Great Bourne to Haystacks
by L-Hiking » Mon Jul 08, 2013 10:42 am
Wainwrights included on this walk: Great Borne, Haystacks, High Crag, High Stile, Red Pike (Buttermere), Starling Dodd
Hewitts included on this walk: Great Borne, High Crag, High Stile, Red Pike (Buttermere), Starling Dodd
Date walked: 16/06/2013
Time taken: 72 people think this report is great. Register or Login free to be able to rate and comment on reports (as well as access 1:25000 mapping).
The opportunity arrived and I got my pack kitted out, the bag is heavy but I cannot see how I can reduce the weight without compromise. The tent I have is a Robens and weighs close to 2 Kilo so maybe if I am going to attempt more solo adventures I may have to invest in a lighter model.
I was a little late reaching my destination at the car park below Crag Fell due to hold ups on the wonderful A66 and did not arrive until 12 pm. I was hoping to get there for around 10am, the car park was full and busy as would be expected on a Sunday afternoon and I managed to get parked in the last remaining car space.
My planned route over two days was via Great Bourne to Haystacks with a wild camp and the next day up to Pillar and down to Crag Fell after traversing Caw Fell. As always my wife thinks I am crazy and maybe I am however I was going to go for it and the weather looked favaourable and forecast to improve.
There is a great path from the car park towards Bowness knott, where I met lots of people enjoying a pleasant Sunday stroll along the lake shore. My objective was in front of me and looked inviting from here.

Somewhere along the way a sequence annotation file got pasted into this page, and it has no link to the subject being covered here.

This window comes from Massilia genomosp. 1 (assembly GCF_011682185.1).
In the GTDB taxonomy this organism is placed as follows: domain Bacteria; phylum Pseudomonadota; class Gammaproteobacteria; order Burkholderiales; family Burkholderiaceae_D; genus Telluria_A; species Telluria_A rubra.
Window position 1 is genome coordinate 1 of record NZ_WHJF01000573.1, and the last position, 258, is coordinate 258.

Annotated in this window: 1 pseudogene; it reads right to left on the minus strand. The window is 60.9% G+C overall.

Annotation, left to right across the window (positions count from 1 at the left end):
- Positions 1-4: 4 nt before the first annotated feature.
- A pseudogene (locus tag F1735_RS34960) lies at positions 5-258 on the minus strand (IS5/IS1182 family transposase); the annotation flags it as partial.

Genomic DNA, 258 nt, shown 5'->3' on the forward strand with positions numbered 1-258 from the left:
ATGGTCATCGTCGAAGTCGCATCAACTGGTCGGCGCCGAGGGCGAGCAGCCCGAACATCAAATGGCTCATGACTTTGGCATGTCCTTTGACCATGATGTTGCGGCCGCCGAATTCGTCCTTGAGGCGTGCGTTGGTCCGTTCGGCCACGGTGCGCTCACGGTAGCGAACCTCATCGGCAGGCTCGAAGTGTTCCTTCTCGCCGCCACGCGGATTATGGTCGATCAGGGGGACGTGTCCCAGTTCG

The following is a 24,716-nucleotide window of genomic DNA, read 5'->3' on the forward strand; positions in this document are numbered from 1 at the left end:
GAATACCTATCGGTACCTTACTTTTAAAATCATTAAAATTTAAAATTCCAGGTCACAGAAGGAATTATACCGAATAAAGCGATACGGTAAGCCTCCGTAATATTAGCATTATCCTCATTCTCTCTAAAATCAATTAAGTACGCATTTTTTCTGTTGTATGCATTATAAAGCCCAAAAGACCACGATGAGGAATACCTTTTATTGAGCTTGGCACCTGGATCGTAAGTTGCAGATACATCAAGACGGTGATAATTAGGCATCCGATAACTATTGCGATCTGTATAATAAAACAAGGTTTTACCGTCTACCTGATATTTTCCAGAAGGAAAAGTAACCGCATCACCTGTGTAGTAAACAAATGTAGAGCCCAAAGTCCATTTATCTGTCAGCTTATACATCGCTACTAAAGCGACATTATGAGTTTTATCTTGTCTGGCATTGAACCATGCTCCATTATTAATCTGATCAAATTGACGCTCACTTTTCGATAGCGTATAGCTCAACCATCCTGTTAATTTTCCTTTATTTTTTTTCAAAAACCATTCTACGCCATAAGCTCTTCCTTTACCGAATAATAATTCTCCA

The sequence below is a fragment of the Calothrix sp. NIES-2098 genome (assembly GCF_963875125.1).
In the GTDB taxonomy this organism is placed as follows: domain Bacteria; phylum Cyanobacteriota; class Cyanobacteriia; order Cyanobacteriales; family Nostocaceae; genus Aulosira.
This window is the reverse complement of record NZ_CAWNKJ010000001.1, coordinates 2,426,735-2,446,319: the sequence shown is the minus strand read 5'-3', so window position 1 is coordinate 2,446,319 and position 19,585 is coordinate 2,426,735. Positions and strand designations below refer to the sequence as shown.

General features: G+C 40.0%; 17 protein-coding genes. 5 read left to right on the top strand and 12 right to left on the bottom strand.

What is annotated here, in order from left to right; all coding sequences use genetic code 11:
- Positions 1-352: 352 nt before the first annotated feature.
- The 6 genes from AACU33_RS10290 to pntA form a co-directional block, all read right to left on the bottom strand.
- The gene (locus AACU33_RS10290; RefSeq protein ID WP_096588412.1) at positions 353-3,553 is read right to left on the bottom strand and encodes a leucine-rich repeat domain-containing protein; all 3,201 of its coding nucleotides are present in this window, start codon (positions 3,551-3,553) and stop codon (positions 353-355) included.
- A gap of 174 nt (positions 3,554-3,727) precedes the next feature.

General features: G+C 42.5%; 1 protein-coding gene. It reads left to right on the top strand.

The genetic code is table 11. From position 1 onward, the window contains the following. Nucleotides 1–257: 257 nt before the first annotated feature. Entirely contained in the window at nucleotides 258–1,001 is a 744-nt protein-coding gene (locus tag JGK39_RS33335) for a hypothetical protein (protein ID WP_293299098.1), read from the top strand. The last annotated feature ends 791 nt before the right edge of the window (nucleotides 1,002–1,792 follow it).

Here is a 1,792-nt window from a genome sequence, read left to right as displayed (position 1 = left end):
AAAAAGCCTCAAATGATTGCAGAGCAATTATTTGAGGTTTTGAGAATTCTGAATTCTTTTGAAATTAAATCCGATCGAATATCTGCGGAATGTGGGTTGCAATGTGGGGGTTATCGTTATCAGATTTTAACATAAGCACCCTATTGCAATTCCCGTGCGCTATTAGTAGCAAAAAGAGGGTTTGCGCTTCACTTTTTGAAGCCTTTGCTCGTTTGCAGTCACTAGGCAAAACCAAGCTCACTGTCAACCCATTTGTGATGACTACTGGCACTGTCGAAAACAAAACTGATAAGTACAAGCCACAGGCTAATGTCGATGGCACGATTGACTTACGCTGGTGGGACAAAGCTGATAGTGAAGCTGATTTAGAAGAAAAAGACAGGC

After leaving the thriving car park at Bowness Knott a stile is reached which wandrs up the fel and then travels along the fell below the scree line and then up along the ridge. As I climbed the views behind were splendid and the weather was improving by as I went along....This bag is heavy lol
The track becomes faint and two choices are avilable at a fork of the faint track, up to the right looked to steep especially with my extra weight so I opted to follow the path to the left, however very shortly the path did slowly fade away and i therefore made the decision to take the route around the scree. this was also steep and to be honest I was sure there would be an easier route close by, however up I went puffing and blowing quite heavily and had to scramble a little up a steep gully before any respite was had.
Eventually reaching a path aiming for the summit, time for a rest and a reflection of my route up, it appears I had turned to early up the hill and should have walked to the ridge line where I would have had a much easier passage up here. never mind its not the first time I have done that and know doubt i will do so again.
The route from Great Bourne and Starling Dodd over to Red Pike was set out before me and having achieved the hard work I was now looking forward to a wonderful ridge walk. I was not disappointed this is what fell walking is all about, some wonderful views and great walking it was bliss.